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Sapphires

sapphire pendant  Sapphire is a gemstone formed of the mineral corundum, the same from which rubies are formed. The blue colour is caused by the corundum containing impurities of iron in the crystal structure. Chromium is found in rubies giving them their red colouring.

It is the third hardest naturally occurring mineral behind diamonds (10) and moissanite (9.5) on the Mohs scale of hardness and weighs in at 9 on that scale. Predominantly used for jewellery, the stones also have uses in other fields. Mechanical watches may use sapphire bearings and have sapphire glass on the face of the watch as it is very scratch resistant. They also have uses in scientific instruments and optical devices.

Sapphires are typically blue, but other colours including pink and clear as well as various shades of yellow, grey and black also occur. The value of a blue sapphire is largely dependent upon the colour of their primary hue. Secondary hues including violet, purple and green will affect the value, with purple and violet secondary’s increasing value and green reducing the price. The best blue sapphires have a primary hue of blue of at least 85% and the secondary hues of violet/purple.

As with a diamond, the stones are rated using the 4C’s. Carat, colour, clarity and cut. One of the largest cut sapphires weighs 423 carats (84grams) named the Logan Sapphire which is displayed in the National Museum of Natural History in Washington DC.

Colours other than blue are also quite common, trace amounts of metallic impurities cause yellow (titanium), green (magnesium), orange (copper) and pink (chromium) stones to occur in nature. Pink sapphires have less chromium present than the amount needed to be judged a ruby.

Star sapphires display a 6 rayed star called an asterism. This is caused by inclusions (usually a mineral called rutile) that intersect beneath the top layer of the gemstone. These stones are generally cut as cabochons with the stars centre near the top of the stone. Twelve rayed stars can occasionally be found, usually the result of an additional set of inclusions. The Black Star of Queensland weighs 733 carats, being the largest known gem quality in the world.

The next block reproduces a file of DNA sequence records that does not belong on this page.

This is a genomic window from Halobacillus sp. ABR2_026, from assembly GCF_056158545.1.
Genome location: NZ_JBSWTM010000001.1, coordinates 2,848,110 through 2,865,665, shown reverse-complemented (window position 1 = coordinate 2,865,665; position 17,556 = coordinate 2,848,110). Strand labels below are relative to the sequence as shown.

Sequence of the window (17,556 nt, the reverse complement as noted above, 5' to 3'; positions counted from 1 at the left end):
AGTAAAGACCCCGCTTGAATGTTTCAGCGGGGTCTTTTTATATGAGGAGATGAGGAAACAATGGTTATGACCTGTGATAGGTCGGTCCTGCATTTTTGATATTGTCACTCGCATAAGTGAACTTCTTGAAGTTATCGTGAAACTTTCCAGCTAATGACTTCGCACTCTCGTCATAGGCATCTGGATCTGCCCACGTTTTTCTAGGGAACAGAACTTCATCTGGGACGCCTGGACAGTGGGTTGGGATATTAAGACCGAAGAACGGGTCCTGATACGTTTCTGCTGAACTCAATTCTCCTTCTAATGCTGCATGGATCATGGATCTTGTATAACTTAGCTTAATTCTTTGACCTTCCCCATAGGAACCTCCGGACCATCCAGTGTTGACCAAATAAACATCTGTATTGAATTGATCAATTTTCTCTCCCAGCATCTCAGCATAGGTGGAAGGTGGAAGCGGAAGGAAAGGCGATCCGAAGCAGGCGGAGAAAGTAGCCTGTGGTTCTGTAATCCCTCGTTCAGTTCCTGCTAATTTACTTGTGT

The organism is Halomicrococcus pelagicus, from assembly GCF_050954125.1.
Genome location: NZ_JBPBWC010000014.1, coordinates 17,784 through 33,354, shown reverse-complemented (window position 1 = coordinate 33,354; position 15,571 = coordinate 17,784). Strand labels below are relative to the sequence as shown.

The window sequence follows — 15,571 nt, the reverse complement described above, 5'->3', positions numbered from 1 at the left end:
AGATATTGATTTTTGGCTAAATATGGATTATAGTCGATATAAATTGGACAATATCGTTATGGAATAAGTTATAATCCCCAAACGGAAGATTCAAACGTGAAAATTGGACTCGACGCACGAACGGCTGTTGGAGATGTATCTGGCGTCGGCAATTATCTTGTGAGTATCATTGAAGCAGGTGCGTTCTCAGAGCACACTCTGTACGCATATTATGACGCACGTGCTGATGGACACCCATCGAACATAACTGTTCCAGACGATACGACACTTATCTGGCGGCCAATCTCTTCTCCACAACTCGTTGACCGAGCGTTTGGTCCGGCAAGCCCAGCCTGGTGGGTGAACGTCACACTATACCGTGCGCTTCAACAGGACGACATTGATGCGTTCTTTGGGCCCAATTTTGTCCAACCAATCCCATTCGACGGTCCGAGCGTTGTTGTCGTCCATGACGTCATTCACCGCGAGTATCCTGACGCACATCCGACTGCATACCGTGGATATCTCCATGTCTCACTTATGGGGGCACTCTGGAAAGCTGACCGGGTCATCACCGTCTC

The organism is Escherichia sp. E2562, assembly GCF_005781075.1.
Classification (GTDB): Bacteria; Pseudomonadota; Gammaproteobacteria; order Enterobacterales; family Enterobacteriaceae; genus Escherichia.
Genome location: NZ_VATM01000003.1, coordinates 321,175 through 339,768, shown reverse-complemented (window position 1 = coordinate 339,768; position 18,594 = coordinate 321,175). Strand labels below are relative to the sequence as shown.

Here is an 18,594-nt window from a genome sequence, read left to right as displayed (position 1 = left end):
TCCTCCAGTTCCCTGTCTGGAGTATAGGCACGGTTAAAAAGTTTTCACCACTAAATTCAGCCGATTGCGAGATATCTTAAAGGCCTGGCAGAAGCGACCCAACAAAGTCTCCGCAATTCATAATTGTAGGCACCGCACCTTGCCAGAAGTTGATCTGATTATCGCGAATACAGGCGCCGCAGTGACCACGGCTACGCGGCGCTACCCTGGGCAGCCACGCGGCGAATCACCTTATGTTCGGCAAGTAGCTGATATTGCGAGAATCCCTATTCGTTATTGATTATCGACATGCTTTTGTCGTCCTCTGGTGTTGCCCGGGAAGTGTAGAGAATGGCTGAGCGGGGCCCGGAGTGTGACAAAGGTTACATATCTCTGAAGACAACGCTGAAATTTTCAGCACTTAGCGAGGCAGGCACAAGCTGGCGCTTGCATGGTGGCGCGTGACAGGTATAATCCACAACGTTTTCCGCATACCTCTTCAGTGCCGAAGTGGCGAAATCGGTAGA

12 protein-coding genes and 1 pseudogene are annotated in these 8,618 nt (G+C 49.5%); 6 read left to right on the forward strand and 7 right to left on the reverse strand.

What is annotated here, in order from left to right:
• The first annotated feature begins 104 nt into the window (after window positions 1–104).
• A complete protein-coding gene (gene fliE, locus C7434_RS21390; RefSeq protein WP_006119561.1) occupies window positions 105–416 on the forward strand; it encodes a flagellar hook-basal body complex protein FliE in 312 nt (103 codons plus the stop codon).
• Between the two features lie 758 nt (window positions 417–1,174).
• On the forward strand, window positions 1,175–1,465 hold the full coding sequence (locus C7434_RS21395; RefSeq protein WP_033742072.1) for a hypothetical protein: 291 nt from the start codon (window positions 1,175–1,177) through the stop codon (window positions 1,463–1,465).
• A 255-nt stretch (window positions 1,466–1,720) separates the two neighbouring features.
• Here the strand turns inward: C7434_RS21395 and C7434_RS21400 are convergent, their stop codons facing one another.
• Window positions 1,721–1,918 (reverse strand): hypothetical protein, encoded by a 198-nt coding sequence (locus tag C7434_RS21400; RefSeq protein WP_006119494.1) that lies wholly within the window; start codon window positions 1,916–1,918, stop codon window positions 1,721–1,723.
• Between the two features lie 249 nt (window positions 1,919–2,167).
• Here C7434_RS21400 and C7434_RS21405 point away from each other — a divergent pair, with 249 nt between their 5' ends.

A colour change sapphire can show different colours depending upon the type of light it is under. They will appear to be blue under sunlight and change to purple under incandescent lighting. These stones are quite rare and usually are found in Tanzania and Thailand.

To improve the clarity and colour of a sapphire, it may be treated with heat in a furnace of around 500 to 1800 degrees Celsius for several hours. This heat causes the stones to become more blue in colour and also causes the reduction of silk (rutile inclusions). Around 95% of all sapphires are heat treated for use in jewellery. A sapphire treated with too much heat, for too long, can lose all of its silk and become colourless.

Until the 1980’s it was not common knowledge that sapphires were heat treated at all. Yogo sapphires have a deep and consistent cornflower blue colour and generally don’t need to be treated. A company began marketing these stones as ‘guaranteed untreated’ which caused rifts between many in the gem industry.

Synthetic sapphires were first produced by Verneuil (a French chemist) in 1902. The process makes use of alumina powder and an oxygen/hydrogen flame. The flame is pointed downwards towards a mantle where the alumina from the flame is deposited over time. This creates a boule in the shape of a teardrop containing the sapphire crystals. By introducing various impurities, the colour of the resulting synthetic sapphire can be altered to match any of the colours that occur naturally.

The synthetically created sapphires are identical to those found in nature, however the flaws that are present in naturally occurring gemstones can be avoided. As flawless sapphires are rarely found naturally, this can be a strong indication that the stone is man made.

Sapphires have a wide range of uses for non-jewellery applications. Shatter resistant windows in armoured vehicles, barcode scanners in supermarkets, integrated circuits and lasers are just some of the ways in which this very hard and durable material is put to use.

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